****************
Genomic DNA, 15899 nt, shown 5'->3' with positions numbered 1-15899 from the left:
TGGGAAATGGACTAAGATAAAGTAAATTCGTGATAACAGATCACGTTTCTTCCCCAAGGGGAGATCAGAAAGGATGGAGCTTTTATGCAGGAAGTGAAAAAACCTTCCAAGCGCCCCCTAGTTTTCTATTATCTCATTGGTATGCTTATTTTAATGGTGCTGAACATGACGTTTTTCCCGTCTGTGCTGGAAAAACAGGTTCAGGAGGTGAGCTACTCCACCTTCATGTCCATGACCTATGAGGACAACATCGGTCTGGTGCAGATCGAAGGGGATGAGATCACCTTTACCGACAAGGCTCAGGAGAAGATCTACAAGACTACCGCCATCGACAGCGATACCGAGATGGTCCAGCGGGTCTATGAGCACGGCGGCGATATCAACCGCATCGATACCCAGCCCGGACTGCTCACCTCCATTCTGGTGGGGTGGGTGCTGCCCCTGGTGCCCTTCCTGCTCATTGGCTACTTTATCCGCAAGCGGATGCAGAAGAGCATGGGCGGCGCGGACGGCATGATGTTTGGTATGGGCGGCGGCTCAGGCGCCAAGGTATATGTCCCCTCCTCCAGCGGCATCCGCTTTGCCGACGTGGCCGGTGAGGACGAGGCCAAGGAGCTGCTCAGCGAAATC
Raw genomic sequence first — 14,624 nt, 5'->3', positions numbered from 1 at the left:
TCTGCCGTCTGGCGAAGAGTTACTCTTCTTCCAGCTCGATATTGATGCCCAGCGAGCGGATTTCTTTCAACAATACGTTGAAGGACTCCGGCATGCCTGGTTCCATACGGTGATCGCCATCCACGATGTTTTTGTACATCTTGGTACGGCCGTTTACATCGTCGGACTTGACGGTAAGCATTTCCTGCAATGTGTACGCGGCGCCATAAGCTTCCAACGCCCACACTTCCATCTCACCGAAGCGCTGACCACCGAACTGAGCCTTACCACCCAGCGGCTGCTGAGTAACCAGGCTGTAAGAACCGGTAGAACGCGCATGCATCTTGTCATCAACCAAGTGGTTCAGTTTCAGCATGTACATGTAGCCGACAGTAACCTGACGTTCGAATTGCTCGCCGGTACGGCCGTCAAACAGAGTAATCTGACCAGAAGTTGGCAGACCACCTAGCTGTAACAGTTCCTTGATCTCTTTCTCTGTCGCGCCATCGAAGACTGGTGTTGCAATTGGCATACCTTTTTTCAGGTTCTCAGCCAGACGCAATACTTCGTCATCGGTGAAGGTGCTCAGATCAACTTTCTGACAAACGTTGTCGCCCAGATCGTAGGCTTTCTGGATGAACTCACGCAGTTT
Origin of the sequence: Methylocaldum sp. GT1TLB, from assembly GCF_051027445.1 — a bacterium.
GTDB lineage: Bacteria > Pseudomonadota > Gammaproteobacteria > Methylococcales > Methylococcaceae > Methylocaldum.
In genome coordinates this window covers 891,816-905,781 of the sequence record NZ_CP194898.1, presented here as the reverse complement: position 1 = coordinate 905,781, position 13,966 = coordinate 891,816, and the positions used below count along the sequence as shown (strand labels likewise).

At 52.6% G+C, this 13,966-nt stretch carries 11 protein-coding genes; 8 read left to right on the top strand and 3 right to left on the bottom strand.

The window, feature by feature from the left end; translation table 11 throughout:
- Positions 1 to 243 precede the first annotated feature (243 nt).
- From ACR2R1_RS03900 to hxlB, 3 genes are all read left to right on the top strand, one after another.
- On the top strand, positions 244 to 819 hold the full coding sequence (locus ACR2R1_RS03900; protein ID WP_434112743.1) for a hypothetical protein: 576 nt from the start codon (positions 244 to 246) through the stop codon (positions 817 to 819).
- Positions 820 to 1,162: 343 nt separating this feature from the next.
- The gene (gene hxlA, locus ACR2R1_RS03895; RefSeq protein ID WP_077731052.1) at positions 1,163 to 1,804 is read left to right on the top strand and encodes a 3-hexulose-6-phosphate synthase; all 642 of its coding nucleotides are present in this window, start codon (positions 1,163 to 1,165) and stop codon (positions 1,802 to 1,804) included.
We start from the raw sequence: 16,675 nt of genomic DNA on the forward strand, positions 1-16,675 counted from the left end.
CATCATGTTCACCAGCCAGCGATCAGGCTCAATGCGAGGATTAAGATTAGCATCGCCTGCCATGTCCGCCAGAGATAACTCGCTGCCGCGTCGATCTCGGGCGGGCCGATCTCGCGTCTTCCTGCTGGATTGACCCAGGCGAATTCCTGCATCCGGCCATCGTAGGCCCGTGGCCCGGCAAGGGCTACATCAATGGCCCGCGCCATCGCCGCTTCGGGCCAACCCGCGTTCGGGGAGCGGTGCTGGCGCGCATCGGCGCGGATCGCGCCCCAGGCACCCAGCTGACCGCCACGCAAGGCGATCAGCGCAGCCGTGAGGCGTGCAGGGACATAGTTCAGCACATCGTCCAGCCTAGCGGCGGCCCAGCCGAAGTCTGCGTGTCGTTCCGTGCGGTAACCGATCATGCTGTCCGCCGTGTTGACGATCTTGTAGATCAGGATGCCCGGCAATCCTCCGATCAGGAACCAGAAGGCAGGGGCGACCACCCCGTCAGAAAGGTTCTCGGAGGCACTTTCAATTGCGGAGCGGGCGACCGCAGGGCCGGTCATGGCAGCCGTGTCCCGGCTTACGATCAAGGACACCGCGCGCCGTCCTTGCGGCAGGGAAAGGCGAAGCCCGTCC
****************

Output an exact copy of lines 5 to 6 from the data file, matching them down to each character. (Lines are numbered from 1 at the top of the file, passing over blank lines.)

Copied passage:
Origin of the sequence: Methylocaldum sp. GT1TLB, from assembly GCF_051027445.1 — a bacterium.
GTDB lineage: Bacteria > Pseudomonadota > Gammaproteobacteria > Methylococcales > Methylococcaceae > Methylocaldum.